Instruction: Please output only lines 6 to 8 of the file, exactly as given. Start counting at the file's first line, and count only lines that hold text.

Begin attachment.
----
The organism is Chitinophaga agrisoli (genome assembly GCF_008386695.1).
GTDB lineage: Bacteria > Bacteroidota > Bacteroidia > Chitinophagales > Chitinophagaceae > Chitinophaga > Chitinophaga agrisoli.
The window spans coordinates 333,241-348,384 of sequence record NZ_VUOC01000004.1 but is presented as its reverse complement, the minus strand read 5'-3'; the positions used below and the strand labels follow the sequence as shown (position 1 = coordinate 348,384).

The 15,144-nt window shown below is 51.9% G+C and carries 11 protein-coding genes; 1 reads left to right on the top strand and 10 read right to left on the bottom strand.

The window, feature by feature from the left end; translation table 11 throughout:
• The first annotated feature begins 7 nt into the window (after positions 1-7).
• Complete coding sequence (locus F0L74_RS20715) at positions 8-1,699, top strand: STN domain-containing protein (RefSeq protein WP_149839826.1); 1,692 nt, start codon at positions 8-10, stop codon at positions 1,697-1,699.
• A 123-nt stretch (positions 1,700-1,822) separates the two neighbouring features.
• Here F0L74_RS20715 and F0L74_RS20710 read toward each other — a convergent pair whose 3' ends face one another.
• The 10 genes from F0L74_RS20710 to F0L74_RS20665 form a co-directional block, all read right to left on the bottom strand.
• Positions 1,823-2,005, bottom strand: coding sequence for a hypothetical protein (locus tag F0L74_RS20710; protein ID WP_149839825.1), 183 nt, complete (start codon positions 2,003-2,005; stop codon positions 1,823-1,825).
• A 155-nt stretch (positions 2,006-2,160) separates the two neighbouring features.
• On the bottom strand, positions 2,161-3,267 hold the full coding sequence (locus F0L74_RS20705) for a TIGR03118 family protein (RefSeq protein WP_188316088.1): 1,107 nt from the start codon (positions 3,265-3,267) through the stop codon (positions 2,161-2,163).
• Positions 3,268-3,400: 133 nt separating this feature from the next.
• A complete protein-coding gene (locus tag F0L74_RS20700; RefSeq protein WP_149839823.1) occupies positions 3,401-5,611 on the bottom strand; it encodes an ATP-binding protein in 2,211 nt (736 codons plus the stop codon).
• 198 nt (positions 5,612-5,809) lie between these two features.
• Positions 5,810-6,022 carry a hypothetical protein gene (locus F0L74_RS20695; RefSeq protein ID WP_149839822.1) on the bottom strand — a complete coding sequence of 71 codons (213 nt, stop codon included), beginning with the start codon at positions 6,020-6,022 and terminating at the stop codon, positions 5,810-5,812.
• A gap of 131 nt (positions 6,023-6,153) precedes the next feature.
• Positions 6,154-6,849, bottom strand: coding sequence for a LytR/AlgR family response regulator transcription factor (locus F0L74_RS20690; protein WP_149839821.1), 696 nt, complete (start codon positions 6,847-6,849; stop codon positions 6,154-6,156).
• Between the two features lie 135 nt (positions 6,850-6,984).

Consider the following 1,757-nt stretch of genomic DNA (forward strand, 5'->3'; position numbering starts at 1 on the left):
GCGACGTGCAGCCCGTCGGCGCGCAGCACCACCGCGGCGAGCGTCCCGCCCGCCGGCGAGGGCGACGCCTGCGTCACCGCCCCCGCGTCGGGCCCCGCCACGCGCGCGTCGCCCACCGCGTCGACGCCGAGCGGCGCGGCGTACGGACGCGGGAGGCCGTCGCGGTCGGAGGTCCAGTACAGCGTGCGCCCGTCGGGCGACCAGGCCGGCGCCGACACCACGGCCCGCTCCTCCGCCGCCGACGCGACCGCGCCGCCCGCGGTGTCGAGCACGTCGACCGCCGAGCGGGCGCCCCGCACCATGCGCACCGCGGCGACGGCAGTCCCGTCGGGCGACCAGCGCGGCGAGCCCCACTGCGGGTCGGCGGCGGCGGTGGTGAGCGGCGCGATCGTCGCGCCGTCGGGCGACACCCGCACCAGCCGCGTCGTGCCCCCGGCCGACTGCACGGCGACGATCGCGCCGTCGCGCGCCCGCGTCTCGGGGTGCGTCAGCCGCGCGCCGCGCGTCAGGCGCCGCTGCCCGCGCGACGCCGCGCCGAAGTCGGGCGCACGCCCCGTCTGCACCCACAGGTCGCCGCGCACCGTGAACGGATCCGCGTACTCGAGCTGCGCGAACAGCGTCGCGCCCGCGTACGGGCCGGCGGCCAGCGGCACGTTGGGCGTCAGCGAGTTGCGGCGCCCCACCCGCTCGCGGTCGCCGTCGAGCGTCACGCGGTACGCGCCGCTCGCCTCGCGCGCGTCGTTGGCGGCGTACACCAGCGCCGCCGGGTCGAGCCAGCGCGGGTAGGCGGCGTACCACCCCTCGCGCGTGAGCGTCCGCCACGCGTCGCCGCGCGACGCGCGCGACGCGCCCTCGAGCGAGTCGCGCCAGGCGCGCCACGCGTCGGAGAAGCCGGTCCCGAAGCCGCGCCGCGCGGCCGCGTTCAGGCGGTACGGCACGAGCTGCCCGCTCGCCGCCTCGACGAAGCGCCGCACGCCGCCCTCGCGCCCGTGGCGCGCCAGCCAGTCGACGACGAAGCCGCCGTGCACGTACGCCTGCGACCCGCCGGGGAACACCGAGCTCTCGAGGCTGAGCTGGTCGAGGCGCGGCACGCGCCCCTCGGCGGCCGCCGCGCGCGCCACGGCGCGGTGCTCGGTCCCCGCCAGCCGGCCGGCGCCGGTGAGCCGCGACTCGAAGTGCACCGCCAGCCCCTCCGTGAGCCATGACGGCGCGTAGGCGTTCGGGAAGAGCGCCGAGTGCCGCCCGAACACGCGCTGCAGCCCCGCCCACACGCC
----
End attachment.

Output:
• The first annotated feature begins 7 nt into the window (after positions 1-7).
• Complete coding sequence (locus F0L74_RS20715) at positions 8-1,699, top strand: STN domain-containing protein (RefSeq protein WP_149839826.1); 1,692 nt, start codon at positions 8-10, stop codon at positions 1,697-1,699.
• A 123-nt stretch (positions 1,700-1,822) separates the two neighbouring features.